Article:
Fecal samples were homogenized in a Stomacher-400 blender. DNA was extracted using a QIAamp DNA Stool Mini Kit (QIAGEN, Barcelona, Spain) as directed by the manufacturer, with the exception that samples were mixed with the lysis buffer and incubated at a temperature of 95°C instead of 70°C to ensure lysis of both Gram-positive and negative bacteria. Quantification was conducted with a NanoDrop ND-1000 spectrophotometer (Thermo Fisher Scientific, DE, USA). Extracted DNA samples from each participant for each collection period were sent to the Department of Microbiology, University Hospital San Cecilio (Granada, Spain). The amplification of a 600-bp sequence in the variable region V1-V3 of the 16S rRNA gene was performed using barcoded primers. PCR was performed in a total volume of 15 µL for each sample containing the universal 27F and Bif16S-F forward primers (10 μmol/L) at a 9:1 ratio, respectively, and the barcoded universal reverse primer 534R (10 µmol/L) in addition to dNTP mix (10 mmol/L), FastStart 10× buffer with 18 mmol/L of MgCl2, FastStart HiFi polymerase (5 U in 1 mL), and 2 µL of genomic DNA. The dNTP mix, FastStart 10× buffer with MgCl2, and FastStart HiFi polymerase were included in a FastStart High Fidelity PCR System, dNTP Pack (Roche Applied Science). The PCR conditions were as follows: 95 °C for 2 min, 30 cycles of 95 °C for 20 s, 56 °C for 30 s, and 72 °C for 5 min, and final step at 4 °C. After PCR, amplicons were further purified using AMPure XP beads (Beckman-Coulter) to remove smaller fragments. DNA concentration and quality were measured using a Quant-iT™ PicoGreen® dsDNA Assay Kit. Finally, the PCR amplicons were combined in equimolar ratios to create a DNA pool (109 DNA molecules) that was used for clonal amplification (emPCR) and pyrosequencing according to the manufacturer’s instructions.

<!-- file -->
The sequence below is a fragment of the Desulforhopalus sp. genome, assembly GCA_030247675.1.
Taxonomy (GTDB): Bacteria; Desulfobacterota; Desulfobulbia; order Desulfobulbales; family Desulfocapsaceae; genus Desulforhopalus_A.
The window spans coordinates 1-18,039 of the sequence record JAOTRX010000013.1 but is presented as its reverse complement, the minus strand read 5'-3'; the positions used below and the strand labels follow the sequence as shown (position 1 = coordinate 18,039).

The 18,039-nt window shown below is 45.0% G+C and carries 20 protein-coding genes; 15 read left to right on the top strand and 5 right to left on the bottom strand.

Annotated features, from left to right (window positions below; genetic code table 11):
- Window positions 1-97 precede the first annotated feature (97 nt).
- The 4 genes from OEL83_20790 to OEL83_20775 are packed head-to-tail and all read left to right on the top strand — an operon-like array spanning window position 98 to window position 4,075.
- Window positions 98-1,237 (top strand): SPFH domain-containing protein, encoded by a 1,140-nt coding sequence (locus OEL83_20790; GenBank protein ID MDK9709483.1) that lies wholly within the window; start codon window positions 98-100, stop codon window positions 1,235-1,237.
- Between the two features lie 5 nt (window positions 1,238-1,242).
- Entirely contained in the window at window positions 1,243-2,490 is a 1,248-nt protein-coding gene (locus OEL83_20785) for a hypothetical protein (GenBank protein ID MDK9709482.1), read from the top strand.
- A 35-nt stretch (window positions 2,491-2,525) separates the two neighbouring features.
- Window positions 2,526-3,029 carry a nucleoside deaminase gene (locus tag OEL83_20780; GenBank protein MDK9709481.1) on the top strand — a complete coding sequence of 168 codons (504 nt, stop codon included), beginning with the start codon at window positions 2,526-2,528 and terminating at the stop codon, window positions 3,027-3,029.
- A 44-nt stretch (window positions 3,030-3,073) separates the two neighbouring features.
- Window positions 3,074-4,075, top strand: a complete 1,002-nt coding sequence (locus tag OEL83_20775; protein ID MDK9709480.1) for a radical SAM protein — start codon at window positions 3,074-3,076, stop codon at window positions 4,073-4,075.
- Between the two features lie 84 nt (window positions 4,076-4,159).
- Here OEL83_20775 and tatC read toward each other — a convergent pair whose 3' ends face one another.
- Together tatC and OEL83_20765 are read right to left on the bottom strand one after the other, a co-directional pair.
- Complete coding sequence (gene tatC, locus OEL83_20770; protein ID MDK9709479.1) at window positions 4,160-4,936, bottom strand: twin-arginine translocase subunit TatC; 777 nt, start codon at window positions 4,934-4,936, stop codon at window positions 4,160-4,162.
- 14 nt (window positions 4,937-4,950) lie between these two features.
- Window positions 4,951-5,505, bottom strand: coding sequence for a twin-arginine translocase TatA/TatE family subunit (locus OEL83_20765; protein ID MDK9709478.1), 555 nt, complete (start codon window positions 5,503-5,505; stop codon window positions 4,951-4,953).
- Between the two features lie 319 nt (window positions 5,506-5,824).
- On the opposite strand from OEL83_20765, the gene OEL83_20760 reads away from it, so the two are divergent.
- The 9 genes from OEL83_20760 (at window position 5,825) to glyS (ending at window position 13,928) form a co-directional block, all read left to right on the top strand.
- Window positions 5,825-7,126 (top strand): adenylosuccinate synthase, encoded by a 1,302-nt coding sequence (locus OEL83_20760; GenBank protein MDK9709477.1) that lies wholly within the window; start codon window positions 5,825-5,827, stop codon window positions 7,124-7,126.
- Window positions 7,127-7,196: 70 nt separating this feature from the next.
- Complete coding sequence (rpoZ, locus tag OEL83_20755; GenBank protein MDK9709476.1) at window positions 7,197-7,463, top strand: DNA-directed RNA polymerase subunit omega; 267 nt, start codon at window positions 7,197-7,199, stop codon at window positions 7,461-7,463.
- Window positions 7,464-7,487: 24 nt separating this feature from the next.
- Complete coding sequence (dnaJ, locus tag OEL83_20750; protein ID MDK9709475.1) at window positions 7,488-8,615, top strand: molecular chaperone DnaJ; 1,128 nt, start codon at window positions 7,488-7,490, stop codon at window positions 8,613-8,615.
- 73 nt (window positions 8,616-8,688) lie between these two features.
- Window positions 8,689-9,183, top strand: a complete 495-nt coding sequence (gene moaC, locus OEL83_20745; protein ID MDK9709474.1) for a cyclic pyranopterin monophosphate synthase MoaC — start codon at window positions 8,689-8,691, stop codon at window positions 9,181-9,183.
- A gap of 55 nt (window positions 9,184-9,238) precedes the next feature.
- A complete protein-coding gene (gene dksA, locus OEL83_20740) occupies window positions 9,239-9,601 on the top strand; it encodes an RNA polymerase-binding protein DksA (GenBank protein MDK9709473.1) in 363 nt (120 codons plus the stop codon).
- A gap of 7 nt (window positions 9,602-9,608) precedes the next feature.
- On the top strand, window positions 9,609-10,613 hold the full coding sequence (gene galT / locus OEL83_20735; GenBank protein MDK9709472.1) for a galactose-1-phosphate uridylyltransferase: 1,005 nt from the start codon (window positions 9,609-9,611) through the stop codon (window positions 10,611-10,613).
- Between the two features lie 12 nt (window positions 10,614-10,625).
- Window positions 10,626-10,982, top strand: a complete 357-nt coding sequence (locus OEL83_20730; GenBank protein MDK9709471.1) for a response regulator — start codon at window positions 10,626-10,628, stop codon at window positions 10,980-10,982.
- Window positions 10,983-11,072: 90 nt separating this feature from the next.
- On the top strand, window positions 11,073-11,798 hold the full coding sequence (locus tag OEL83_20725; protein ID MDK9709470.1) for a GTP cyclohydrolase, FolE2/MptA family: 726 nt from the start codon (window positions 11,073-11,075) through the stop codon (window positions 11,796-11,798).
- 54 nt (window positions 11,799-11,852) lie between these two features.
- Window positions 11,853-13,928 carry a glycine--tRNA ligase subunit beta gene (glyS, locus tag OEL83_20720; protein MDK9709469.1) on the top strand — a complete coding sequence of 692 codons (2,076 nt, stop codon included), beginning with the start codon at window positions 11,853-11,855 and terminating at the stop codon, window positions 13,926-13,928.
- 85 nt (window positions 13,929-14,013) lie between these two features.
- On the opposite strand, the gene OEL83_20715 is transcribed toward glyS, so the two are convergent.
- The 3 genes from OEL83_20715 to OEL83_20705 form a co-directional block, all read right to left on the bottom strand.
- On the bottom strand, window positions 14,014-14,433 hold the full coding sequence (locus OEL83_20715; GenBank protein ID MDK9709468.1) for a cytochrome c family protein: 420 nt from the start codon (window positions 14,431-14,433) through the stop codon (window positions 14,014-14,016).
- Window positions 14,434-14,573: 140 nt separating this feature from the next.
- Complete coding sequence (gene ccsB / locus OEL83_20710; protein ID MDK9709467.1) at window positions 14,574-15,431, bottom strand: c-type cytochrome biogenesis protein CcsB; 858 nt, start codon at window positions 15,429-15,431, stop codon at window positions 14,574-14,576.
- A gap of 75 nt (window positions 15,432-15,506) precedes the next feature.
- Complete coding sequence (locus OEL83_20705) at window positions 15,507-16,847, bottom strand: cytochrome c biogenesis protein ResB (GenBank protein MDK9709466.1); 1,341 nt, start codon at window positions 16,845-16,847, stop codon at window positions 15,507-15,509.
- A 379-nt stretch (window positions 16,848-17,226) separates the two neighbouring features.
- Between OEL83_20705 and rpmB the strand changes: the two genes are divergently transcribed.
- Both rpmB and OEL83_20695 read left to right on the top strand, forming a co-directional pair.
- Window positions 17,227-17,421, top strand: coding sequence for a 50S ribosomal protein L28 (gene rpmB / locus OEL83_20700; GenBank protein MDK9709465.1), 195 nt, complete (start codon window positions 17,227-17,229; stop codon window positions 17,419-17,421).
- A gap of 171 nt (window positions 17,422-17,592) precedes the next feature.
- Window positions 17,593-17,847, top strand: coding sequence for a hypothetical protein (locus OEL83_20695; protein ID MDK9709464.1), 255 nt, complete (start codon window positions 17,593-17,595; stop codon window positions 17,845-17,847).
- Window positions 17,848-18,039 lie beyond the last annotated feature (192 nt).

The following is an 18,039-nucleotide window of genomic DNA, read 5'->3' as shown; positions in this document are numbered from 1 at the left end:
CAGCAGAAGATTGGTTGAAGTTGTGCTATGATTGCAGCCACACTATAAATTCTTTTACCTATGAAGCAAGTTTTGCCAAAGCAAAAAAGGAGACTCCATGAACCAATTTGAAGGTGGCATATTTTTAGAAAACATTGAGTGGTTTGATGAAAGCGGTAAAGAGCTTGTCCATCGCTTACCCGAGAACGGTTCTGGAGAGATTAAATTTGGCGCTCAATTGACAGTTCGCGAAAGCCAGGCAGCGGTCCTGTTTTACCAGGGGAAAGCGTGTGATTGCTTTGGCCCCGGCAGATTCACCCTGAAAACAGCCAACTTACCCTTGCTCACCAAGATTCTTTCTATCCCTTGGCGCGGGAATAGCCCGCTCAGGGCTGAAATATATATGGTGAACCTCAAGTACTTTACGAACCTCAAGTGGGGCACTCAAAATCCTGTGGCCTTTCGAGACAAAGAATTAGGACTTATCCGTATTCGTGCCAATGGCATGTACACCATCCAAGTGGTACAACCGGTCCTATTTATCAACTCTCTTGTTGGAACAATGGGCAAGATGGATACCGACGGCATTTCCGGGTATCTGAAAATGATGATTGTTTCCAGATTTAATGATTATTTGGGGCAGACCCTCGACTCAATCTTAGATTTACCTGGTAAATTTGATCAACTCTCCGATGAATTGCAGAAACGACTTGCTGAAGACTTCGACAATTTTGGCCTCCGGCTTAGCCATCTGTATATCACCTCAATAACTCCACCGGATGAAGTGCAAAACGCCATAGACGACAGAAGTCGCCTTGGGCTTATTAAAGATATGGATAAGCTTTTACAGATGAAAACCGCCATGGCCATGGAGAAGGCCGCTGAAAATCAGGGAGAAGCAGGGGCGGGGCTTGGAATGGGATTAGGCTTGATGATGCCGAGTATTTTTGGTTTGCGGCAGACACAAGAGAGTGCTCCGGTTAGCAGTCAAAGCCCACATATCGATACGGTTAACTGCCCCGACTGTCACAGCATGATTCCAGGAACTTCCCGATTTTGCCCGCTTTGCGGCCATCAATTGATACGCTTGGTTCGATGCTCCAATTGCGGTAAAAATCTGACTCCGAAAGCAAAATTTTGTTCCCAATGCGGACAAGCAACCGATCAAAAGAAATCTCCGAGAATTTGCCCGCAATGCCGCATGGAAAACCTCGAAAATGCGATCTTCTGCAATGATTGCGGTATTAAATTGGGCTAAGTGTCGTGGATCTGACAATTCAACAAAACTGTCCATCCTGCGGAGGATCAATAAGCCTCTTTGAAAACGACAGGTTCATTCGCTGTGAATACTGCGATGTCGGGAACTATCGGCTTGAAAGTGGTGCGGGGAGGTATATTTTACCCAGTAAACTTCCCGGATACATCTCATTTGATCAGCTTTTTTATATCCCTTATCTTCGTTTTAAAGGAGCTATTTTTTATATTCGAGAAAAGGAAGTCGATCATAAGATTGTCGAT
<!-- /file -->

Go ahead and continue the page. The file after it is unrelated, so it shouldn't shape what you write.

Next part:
Pyrosequencing of the PCR amplicons was performed using a Roche/454 GS Titanium technology platform (Branford, CT, USA). After the sequencing was completed, all reads were scored for quality, and any poor quality and short reads were removed.

2.4. Taxonomic Analysis

Sequences were selected to estimate the total bacterial diversity of the DNA samples in a comparable manner and were trimmed to remove barcodes, primers, chimeras, plasmids, mitochondrial DNA and any non-16S bacterial reads and sequences <150 bp. MG-RAST (metagenomics analysis server) [19] with the Ribosomal Database Project (RDP) were used for analyses of all sequences. The input processing steps in MG-RAST included demultiplexing, quality filtering, length filtering, dereplication, and removal of model organism sequences. The preprocessing options and details of data provided were: FASTQ sequences were filtered using a dynamic trimming. Fifteen was the specific lowest Phred quality score that was counted as a high-quality base and the sequences containing 5 bases below the value score 15 were trimmed.